RL: I joined Phoenix Children’s in 2018 for several reasons, but the one most compelling for me was the opportunity to help take the organization from a hospital to a health system. SSM and OhioHealth were big health systems when I walked in the door — my role was to help them grow and become more successful. At Phoenix Children’s, we are in the middle of our journey, growing from one main hospital to a full-scale health system with sites of service across Arizona. This is the work I love most.

I’ve also always been fascinated by the desert and loved sunshine and was excited about the opportunity to move west.

HCB News: Can you tell us a bit about the demographics and patient populations you're serving?
RL: Our problem set is different than many other pediatric systems; our metro area is growing rapidly in terms of number of children being born or moving here, while other metro areas have the opposite problem. Currently, 65% of Arizona’s children live in the Phoenix area.

We need to be on the pulse of understanding our community, and where it’s growing, and how it’s changing. We are in the fastest-growing county in the country, and one of the fastest-growing metro areas in the entire country, as well.

Organizations such as the Maricopa Association of Governments and the Urban Land Institute are doing work in building and shaping the way Phoenix is growing. They are trusted partners in helping us understand where we need to grow in the future to be of the most service to our community.

Fortunately, most children are very healthy. But when we are considering which communities to expand into, we need to be able to reach fairly large numbers of children with as short a drive time for them as possible. We need to consider what is a sustainable business but laid out in a way that works for families and helps them fit into our larger enterprise, as well.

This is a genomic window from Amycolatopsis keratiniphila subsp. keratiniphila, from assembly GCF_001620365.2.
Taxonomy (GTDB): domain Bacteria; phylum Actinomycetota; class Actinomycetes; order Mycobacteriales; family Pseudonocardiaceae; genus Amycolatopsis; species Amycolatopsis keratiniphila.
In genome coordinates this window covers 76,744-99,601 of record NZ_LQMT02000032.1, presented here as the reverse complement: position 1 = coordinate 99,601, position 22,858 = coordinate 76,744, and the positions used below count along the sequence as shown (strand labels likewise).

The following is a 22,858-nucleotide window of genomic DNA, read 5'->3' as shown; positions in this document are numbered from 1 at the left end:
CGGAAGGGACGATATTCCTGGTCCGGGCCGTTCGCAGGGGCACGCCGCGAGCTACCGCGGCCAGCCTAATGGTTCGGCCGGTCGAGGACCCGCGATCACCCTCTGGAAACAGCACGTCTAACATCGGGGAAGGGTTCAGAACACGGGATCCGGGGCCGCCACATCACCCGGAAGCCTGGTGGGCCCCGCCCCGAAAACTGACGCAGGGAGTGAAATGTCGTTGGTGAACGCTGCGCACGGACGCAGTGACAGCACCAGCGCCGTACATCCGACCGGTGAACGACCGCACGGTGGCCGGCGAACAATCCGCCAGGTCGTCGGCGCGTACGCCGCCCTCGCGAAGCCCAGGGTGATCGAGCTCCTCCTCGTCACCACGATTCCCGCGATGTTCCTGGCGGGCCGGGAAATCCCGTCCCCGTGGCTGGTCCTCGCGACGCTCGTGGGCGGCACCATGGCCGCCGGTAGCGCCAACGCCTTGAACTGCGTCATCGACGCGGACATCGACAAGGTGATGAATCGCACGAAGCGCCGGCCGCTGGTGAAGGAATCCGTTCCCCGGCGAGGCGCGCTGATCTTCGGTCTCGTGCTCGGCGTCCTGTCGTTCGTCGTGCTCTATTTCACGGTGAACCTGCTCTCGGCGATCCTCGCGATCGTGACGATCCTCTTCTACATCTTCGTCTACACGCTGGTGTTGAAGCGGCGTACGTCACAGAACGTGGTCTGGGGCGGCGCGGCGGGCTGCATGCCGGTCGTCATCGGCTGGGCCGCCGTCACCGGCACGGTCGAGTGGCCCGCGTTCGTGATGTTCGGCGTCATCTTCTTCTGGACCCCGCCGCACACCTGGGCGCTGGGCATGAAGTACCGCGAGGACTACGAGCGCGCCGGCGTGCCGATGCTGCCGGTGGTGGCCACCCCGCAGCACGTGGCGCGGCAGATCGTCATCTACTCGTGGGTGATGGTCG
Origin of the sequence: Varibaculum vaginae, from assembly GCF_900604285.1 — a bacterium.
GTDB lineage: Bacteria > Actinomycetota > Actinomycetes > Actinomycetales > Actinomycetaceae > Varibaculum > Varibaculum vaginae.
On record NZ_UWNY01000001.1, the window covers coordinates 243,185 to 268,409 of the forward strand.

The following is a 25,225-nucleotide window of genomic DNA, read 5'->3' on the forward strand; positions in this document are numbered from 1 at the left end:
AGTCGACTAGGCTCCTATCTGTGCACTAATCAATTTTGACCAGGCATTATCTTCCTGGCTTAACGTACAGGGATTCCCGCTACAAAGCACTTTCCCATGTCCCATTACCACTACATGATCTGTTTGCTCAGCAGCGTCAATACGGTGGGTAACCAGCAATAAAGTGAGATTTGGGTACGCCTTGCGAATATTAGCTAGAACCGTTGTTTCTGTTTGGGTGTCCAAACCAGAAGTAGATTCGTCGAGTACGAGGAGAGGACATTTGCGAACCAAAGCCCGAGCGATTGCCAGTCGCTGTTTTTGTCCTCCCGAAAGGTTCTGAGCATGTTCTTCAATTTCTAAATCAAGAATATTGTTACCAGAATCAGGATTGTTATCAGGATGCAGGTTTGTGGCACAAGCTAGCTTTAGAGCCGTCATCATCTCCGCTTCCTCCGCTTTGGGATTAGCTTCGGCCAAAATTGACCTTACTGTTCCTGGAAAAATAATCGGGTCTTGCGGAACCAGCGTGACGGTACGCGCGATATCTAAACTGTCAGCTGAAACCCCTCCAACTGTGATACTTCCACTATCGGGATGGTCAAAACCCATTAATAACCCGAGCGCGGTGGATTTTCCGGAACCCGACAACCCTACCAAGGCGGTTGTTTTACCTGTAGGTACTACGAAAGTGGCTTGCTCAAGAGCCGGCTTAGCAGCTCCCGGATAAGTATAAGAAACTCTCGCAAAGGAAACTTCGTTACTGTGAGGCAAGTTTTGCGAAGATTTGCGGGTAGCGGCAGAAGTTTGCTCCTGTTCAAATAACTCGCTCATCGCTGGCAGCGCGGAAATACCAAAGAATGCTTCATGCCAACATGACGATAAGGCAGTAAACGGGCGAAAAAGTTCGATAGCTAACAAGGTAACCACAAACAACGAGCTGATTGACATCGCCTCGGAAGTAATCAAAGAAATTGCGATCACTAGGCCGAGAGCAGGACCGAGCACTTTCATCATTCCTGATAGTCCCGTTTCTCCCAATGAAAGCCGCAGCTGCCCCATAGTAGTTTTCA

HCB News: Are there any special projects or initiatives you're undertaking or planning to undertake?
RL: I have a passion for building and growing. At Phoenix Children’s, I am working with our physician-in-chief and surgeon-in-chief to lay out our growth strategy, particularly in the West Valley region of the metro area. It’s more than just opening new sites, it’s taking a close look at the needs of families here and determining the best plan for meeting those needs, now and in the future.

It’s also about helping Phoenix Children’s rebrand itself as a system of care providing the full continuum of care versus a single hospital focused on medically complex patients. We’ve been Arizona’s answer for complex children’s healthcare since we opened in 1983. We treat the most complex cases and offer services in 75 pediatric subspecialties.

Now, our scope has expanded dramatically. We offer general pediatrics, primary care, sports medicine, urgent care and other specialty services. We’re a solution for healthy children, too.

HCB News: What are the biggest differences between your current role and your previous role with OhioHealth?
RL: Many people don’t realize the complexities of working in pediatrics. We don’t just treat the child — we truly care for the whole family.